The is coming to a close -- most of it, anyway.
First Selectman Michael Tetreau, with the help of Director of Community and Economic Development , updated members of the 2011-2013 on the status of the project, which is more than 10 years in the making.
The station is still set for a , and the First Selectman’s Office announced Monday that a ribbon-cutting ceremony will be held on Friday, Dec. 2. But Tetreau cautioned that both these dates are contingent upon completing agreements with the state and United Illuminating.
The agreement for up to $3 million in reimbursement from the state for parking lot and road construction is being finalized, Tetreau said. He told the RTM he spent part of Monday in Newington discussing the agreement with state Department of Transportation (DOT) officials, “dotting the i’s and crossing the t’s.”
If that draft does not change, he believes the agreement will be finalized later this week and ready for the Board of Selectmen’s review.
“We are to be reimbursed for actual costs incurred in building the parking lot and roadway, not to exceed $3 million,” Barnhart said of the agreement.
The easement and project agreement in the UI is in the same stage, Tetreau said. That agreement must be finalized before UI energizes the lines for the train tracks, he added. Should those agreements come back to him within the next two to three days, the station will be on schedule to open Dec. 5.
Tetreau also said that the town would not transfer the parking lot to the state until the $3 million grant is finalized.
Another update the First Selectman provided was the decision to dip into the contingency funds to bulk up some of the project’s budgets in which cost overruns were anticipated.
The $1 million in contingency was reduced to $600,000; the $400,000 difference is set aside in case the excess soil disposal, wrap-up of construction, and inspection and engineering go over budget, Tetreau said.
None of that $400,000 has been spent yet, Barnhart added. However, half of the excess soil disposal budget has been spent, and yet 10,000 cubic yards still remain on the lot.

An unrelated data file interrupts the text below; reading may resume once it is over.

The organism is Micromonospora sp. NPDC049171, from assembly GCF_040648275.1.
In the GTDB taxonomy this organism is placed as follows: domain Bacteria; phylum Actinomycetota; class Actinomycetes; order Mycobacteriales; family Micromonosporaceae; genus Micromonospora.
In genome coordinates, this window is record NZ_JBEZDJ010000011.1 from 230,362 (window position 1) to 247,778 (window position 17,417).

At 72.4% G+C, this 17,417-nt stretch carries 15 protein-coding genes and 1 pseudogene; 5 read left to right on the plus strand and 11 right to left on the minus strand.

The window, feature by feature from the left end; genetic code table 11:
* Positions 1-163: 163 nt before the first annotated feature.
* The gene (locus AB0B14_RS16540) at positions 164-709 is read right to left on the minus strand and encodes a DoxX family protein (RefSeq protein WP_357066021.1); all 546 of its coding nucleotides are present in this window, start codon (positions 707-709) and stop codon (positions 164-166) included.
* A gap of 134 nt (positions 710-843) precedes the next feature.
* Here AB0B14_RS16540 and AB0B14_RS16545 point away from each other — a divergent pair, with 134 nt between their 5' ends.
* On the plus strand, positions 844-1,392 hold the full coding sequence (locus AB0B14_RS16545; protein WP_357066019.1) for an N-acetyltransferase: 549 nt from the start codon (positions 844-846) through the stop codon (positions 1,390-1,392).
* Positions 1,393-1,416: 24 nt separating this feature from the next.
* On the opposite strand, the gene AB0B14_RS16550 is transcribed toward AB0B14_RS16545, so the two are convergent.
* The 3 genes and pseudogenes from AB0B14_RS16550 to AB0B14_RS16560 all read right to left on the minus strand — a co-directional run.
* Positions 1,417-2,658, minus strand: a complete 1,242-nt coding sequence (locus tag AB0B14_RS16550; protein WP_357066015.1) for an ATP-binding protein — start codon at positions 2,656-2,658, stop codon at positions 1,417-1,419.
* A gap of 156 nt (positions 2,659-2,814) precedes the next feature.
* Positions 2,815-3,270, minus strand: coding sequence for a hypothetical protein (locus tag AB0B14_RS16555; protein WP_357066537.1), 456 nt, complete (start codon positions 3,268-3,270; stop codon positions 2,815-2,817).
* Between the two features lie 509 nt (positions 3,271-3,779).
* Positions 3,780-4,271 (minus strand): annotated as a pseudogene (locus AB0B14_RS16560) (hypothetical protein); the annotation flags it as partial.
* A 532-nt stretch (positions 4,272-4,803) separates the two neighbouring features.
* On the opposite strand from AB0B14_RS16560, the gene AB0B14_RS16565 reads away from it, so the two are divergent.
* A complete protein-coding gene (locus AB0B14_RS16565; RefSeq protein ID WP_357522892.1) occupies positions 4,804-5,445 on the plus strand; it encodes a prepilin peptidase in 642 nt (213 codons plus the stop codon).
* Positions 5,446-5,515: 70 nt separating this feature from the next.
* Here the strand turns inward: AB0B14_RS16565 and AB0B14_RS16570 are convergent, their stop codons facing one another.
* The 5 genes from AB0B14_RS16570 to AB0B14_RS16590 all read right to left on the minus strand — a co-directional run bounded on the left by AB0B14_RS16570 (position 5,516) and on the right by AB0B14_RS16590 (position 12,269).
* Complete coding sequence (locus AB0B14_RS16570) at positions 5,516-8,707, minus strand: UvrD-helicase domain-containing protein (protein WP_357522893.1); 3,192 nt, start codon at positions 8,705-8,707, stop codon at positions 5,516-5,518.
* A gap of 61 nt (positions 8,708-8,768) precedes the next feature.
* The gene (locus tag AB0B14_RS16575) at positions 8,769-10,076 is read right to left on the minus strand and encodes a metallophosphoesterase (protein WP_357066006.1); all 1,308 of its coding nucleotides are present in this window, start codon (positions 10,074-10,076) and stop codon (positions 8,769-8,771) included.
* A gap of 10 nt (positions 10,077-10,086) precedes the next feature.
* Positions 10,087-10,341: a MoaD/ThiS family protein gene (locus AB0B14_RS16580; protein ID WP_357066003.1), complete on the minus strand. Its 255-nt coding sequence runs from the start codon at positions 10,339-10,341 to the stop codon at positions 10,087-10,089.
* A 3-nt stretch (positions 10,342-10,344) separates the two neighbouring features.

Barnhart said that much of the soil had been subject to on-site consolidation but that option has been exhausted; the town must now look to off-site disposal of the rest of the soil, which is the more expensive course of action.
The anticipated overruns in the engineering and inspection portion of the project are just small costs, Barnhart said. Extra costs may accrue for construction due to the state’s demand that the project finish within its timeframe, which accelerated construction, Barnhart said.
Following completion of the project’s construction and the station’s opening, Tetreau said there would still be several closeout reports to publish. Those include a Post Remediation Report (slated for January 2012), a DOT Project Close-Out (February 2012), and an Inlands Wetlands Permit Application Close-Out report (January 2012).
If you currently hold a six-month permit for the downtown station and you haven’t renewed it yet, Chair Mary Kay Frost said you have just a few days to do so before getting a ticket.
Frost said a letter was sent out earlier this year urging six-month permit holders to either renew their permits for June or elect to obtain a permit for the Metro Center before the opening of the Metro Center or Dec. 31, whichever date came first.
With the opening of the station slated for Monday, the day ticketing begins for expired permits is imminent.
Of the 375 people who hold six-month permits, Frost said 50 still are not accounted for, and the letter had an Oct. 24 deadline to renew or move to the Metro Center.
“They neither told the DOT or FUSCO that they wanted to move to the Metro Center or told us that they wanted to stay downtown,” Frost said.
And if you did renew your permit, don’t forget to put it in the window prior to Dec. 5, she added.